101. 101.
    O'Mara MS, Slater H, Goldfarb IW, Caushaj PF (2005) A prospective, randomized evaluation of intra-abdominal pressures with crystalloid and colloid resuscitation in burn patients. J Trauma 58:1011–1018PubMedGoogle Scholar
  102. 102.
    Kula R, Szturz P, Sklienka P, Neiser J, Jahoda J (2004) A role for negative fluid balance in septic patients with abdominal compartment syndrome? Intensive Care Med 30:2138–2139PubMedGoogle Scholar
  103. 103.
    Oda S, Hirasawa H, Shiga H, Matsuda K, Nakamura M, Watanabe E et al (2005) Management of intra-abdominal hypertension in patients with severe acute pancreatitis with continuous hemodiafiltration using a polymethyl methacrylate membrane hemofilter. Ther Apher Dial 9:355–361PubMedGoogle Scholar
  104. 104.
    De Waele JJ, Hoste EA, Malbrain ML (2006) Decompressive laparotomy for abdominal compartment syndrome—a critical analysis. Crit Care 10:R51PubMedGoogle Scholar
  105. 105.
    Meldrum DR, Moore FA, Moore EE, Franciose RJ, Sauaia A, Burch JM (1997) Prospective characterization and selective management of the abdominal compartment syndrome. Am J Surg 174:667–672PubMedGoogle Scholar
  106. 106.
    Sugrue M, Jones F, Janjua KJ, Deane SA, Bristow P, Hillman K (1998) Temporary abdominal closure: a prospective evaluation of its effects on renal and respiratory physiology. J Trauma 45:914–921PubMedGoogle Scholar
  107. 107.
    Cheatham ML, Safcsak K, Llerena LE, Morrow CE Jr., Block EF (2004) Long-term physical, mental, and functional consequences of abdominal decompression. J Trauma 56:237–241 discussion 41–2PubMedCrossRefGoogle Scholar
  108. 108.
    Voss M, Pinheiro J, Reynolds J, Greene R, Dewhirst M, Vaslef SN et al (2003) Endoscopic components separation for abdominal compartment syndrome. Am J Surg 186:158–163PubMedGoogle Scholar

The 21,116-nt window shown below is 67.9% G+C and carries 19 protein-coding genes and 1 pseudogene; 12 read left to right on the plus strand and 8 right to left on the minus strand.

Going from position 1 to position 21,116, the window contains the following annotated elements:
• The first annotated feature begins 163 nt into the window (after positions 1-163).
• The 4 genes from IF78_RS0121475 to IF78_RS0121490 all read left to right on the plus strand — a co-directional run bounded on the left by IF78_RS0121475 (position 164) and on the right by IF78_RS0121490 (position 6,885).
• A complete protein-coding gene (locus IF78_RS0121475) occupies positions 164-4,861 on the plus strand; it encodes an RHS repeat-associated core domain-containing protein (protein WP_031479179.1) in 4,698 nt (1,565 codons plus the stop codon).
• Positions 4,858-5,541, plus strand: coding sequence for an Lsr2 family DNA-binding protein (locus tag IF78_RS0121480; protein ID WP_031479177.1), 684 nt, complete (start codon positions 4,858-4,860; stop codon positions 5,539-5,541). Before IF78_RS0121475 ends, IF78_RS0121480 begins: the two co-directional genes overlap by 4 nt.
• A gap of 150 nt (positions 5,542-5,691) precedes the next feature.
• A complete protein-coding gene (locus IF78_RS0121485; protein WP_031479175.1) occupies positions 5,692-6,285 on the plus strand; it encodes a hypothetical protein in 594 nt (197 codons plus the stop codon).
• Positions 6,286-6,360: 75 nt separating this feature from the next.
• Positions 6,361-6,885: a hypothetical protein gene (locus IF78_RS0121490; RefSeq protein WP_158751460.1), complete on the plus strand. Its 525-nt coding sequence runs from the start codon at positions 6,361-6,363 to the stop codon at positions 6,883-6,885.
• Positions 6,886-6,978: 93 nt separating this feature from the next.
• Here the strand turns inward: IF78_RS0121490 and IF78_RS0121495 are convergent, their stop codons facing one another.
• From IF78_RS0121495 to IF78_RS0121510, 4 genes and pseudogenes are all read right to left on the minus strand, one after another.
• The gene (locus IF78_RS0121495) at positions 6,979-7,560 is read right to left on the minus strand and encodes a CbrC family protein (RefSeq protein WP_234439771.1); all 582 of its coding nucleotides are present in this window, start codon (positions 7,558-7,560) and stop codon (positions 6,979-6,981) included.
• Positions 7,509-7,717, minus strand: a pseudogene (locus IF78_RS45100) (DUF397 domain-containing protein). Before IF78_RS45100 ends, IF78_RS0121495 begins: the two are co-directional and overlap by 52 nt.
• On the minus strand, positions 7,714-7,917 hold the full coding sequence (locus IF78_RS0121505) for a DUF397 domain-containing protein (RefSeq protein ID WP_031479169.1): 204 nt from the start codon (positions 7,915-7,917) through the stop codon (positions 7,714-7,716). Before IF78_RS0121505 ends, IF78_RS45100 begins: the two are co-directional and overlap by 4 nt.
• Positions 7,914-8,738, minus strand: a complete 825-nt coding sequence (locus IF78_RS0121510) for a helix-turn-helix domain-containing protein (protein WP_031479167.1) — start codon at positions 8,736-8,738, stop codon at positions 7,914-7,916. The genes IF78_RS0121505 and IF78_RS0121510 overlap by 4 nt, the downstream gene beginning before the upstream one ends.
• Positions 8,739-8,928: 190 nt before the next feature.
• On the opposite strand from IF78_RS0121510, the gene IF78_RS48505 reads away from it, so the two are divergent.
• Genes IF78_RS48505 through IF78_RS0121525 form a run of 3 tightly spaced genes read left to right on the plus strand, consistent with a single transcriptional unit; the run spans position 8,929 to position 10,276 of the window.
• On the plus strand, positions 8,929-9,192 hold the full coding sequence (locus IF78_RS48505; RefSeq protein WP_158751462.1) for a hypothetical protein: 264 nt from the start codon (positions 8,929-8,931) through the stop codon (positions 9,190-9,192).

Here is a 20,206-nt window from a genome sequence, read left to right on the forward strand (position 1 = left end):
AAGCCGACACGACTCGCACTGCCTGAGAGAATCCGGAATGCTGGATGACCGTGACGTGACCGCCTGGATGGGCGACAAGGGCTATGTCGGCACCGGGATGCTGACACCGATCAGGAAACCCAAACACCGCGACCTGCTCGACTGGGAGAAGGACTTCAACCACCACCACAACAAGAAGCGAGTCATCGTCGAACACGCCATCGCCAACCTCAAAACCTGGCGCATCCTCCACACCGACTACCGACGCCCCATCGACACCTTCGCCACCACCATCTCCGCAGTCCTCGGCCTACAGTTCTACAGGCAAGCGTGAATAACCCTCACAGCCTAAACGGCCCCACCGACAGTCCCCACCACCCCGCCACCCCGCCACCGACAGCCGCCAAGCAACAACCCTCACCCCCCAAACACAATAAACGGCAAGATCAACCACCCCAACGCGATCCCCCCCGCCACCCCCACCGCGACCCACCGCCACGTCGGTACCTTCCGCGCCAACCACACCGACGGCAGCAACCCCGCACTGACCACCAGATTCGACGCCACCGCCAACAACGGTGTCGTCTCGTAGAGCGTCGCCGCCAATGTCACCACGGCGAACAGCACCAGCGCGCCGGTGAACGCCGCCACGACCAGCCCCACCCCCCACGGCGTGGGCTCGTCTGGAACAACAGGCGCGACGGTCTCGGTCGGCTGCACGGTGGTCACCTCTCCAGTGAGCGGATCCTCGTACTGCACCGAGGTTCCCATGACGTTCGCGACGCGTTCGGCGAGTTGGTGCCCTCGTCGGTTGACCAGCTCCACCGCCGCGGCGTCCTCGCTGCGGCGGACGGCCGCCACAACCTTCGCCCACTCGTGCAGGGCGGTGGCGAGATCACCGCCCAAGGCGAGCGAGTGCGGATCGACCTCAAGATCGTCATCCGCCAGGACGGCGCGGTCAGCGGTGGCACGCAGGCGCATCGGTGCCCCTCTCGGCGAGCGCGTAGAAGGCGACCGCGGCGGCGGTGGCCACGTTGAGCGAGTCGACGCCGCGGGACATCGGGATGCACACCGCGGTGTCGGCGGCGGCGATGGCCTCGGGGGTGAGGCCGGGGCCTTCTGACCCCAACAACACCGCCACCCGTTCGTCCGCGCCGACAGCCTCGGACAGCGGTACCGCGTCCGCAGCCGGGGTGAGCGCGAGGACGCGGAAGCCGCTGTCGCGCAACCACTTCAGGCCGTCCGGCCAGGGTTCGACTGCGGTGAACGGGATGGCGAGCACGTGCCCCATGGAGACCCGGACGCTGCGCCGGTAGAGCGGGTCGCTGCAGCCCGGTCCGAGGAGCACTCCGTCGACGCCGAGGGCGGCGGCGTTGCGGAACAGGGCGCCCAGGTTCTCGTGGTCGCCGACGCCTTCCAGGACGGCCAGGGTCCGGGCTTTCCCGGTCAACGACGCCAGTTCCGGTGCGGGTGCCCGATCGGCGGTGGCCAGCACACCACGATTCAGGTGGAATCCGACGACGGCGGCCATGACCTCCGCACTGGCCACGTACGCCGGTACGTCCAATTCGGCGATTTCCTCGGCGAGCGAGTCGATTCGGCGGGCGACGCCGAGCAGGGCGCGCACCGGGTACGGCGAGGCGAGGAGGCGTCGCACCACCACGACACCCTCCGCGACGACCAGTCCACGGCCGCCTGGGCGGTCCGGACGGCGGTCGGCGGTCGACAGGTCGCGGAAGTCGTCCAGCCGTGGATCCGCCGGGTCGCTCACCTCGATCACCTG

109. 109.
    Leppaniemi AK, Hienonen PA, Siren JE, Kuitunen AH, Lindstrom OK, Kemppainen EA (2006) Treatment of abdominal compartment syndrome with subcutaneous anterior abdominal fasciotomy in severe acute pancreatitis. World J Surg 30:1922–1924PubMedGoogle Scholar
  110. 110.
    Drummond GB, Duncan MK (2002) Abdominal pressure during laparoscopy: effects of fentanyl. Br J Anaesth 88:384–388PubMedGoogle Scholar
  111. 111.
    De Waele JJ, Benoit D, Hoste E, Colardyn F (2003) A role for muscle relaxation in patients with abdominal compartment syndrome? Intensive Care Med 29:332PubMedGoogle Scholar
  112. 112.
    Macalino JU, Goldman RK, Mayberry JC (2002) Medical management of abdominal compartment syndrome: case report and a caution. Asian J Surg 25:244–246PubMedGoogle Scholar
  113. 113.
    Kimball WR, Loring SH, Basta SJ, De Troyer A, Mead J (1985) Effects of paralysis with pancuronium on chest wall statics in awake humans. J Appl Physiol 58:1638–1645PubMedGoogle Scholar
  114. 114.
    Hering R, Vorwerk R, Wrigge H, Zinserling J, Schroder S, von Spiegel T et al (2002) Prone positioning, systemic hemodynamics, hepatic indocyanine green kinetics, and gastric intramucosal energy balance in patients with acute lung injury. Intensive Care Med 28:53–58PubMedGoogle Scholar
  115. 115.